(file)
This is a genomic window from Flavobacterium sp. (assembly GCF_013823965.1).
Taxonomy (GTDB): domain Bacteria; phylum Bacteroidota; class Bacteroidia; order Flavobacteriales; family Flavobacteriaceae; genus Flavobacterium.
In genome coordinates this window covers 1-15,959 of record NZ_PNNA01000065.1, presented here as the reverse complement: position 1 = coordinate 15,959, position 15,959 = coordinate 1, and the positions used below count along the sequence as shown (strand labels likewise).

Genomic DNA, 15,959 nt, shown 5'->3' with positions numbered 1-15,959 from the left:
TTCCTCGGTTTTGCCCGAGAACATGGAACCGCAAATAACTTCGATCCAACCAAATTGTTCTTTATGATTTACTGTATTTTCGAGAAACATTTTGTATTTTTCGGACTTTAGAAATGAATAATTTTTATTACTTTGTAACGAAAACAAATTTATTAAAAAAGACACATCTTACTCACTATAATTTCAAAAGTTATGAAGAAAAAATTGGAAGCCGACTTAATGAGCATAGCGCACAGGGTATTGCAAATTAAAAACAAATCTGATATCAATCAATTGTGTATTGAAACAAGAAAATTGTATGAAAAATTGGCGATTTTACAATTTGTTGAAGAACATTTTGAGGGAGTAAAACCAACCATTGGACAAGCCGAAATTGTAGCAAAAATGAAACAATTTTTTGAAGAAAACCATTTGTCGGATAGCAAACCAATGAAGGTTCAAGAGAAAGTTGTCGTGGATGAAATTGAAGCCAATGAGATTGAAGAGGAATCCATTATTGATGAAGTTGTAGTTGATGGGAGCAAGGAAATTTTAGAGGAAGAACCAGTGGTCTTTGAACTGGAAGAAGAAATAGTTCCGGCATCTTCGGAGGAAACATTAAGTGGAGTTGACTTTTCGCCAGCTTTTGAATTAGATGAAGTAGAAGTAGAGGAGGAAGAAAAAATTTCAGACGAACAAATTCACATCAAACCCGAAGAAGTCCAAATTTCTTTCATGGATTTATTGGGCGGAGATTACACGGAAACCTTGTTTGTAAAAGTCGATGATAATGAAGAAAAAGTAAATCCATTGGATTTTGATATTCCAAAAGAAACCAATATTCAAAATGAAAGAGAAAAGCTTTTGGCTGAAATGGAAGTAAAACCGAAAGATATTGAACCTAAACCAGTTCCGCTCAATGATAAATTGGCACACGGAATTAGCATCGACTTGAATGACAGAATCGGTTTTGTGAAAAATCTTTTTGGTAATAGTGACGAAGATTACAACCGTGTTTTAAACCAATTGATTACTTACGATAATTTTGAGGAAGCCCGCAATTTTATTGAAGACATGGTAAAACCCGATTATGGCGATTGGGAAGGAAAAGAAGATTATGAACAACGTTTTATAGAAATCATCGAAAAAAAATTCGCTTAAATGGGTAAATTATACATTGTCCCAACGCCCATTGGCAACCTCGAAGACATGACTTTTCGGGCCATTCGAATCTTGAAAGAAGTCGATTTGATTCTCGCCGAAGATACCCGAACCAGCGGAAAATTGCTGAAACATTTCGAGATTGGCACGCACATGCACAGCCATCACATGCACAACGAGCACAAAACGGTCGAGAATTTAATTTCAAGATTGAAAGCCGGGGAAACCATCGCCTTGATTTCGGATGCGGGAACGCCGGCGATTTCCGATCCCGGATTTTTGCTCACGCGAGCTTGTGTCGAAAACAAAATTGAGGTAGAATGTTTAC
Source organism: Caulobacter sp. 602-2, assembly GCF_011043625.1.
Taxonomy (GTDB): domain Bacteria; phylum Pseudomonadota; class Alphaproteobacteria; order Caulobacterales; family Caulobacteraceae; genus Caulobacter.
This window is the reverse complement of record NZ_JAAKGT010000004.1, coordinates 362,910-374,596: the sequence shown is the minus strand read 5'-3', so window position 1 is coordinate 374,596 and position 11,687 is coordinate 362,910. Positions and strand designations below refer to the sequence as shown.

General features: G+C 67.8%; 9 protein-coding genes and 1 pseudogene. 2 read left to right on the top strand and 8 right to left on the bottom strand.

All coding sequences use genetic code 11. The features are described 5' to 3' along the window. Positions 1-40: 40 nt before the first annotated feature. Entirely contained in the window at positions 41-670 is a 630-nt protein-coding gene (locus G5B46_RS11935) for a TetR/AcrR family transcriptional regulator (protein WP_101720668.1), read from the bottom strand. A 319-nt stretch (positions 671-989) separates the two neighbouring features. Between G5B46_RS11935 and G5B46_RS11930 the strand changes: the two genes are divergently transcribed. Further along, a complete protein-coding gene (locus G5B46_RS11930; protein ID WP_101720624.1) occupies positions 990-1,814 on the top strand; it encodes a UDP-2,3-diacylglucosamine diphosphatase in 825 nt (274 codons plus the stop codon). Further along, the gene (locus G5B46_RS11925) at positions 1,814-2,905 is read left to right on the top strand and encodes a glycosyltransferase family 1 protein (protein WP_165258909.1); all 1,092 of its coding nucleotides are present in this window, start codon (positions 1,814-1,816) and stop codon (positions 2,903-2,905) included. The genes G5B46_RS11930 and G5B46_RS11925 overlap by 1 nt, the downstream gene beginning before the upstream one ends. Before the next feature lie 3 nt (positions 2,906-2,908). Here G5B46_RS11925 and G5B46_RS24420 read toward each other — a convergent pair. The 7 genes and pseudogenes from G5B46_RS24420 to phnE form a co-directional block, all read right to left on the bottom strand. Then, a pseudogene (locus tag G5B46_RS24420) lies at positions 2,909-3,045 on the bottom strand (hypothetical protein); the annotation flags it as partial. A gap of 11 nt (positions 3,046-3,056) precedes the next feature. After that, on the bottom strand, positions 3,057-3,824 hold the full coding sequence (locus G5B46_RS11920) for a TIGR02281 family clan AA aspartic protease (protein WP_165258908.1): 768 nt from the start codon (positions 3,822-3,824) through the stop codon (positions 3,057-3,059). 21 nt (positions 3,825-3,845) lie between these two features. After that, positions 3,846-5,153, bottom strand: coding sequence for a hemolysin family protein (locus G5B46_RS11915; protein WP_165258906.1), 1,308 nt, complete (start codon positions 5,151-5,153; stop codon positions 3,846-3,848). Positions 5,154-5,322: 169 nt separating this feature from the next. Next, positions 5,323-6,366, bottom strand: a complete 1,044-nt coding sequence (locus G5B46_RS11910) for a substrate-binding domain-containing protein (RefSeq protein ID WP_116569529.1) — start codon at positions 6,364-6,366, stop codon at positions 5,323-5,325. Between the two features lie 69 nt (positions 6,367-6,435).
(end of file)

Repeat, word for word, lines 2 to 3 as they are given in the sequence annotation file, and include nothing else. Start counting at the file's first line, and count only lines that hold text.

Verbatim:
Taxonomy (GTDB): domain Bacteria; phylum Bacteroidota; class Bacteroidia; order Flavobacteriales; family Flavobacteriaceae; genus Flavobacterium.
In genome coordinates this window covers 1-15,959 of record NZ_PNNA01000065.1, presented here as the reverse complement: position 1 = coordinate 15,959, position 15,959 = coordinate 1, and the positions used below count along the sequence as shown (strand labels likewise).